“Q: I don’t have a doctor who is a M.D. (Doctor of Medicine) or D.O. (Doctor of Osteopathy). I do use a chiropractic physician and a naturopathic physician. Can I use them?

“A: The FAA relies on the determination of each state (as well as each territory and possession of the United States) as to which persons it will license as physicians. If the person holds a license as a physician issued by any state, territory, or possession, then he or she meets the requirement as a state-licensed physician. However, the FAA recommends that you check with the medical licensing board or authority in your state for clarification as to whether other classes of “state-licensed physicians” are felt to have the privileges, training and experience to conduct all portions of the Comprehensive Medical Examination Checklist.”

Garmin Visuals

I enjoyed the September 2019 article about flying the Garmin Visual approach in an emergency in IMC.

I had an opportunity to fly the Garmin Visual to KDXR, Danbury, CT, in VMC a couple months ago. This is a great example of needing to know the airport before flying the Garmin Visual especially in an emergency IMC. The approach to Runway 26 visual will fly into terrain. Good to know before attempting.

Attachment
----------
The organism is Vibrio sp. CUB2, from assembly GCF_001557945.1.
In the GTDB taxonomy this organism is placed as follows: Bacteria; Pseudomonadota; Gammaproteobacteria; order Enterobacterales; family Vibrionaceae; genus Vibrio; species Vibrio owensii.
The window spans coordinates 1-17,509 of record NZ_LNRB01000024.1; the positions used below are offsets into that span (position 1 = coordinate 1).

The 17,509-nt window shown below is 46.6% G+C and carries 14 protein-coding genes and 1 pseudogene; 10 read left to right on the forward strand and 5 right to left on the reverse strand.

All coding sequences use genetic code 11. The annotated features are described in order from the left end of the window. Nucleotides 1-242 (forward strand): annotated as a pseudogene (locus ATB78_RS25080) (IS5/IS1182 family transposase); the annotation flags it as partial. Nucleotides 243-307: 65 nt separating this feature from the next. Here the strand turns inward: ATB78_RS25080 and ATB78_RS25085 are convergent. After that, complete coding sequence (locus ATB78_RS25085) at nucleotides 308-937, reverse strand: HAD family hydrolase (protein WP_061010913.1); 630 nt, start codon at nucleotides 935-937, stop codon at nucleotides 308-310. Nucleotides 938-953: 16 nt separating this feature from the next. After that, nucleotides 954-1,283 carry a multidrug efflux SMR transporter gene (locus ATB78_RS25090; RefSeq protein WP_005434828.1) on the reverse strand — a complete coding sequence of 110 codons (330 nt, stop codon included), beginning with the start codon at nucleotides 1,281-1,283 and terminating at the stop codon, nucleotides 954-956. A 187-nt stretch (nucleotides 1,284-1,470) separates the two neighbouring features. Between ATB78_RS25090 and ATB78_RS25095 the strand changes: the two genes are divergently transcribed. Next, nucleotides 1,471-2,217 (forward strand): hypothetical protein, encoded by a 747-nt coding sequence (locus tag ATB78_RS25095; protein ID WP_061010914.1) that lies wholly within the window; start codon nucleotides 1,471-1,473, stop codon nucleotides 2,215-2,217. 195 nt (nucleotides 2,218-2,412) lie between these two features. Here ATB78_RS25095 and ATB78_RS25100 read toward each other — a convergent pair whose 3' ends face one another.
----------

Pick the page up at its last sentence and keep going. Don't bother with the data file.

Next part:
Flying it visually also created a bit of cognitive dissidence as I flew the visual glideslope wondering why it seemed I was getting way too close to terrain. There are some psychological factors that one needs to be aware of when flying these visual approaches that look and feel like LPV or ILS approaches.

I used to subscribe to this magazine a long time ago; think I will do so again. Thanks for the great write up.

Doug Armstrong
Location withheld

That’s useful feedback on the “Garmin Visuals.” Thank you. Obviously, it serves to underscore the inherent danger in putting too much faith in what, in the final analysis, is nothing more than a mathematical construct that knows little about terrain or obstacles around the airport.

We’d love to have you back as a subscriber. We think you’ll now find the magazine everything you used to enjoy, but with even more value packed in.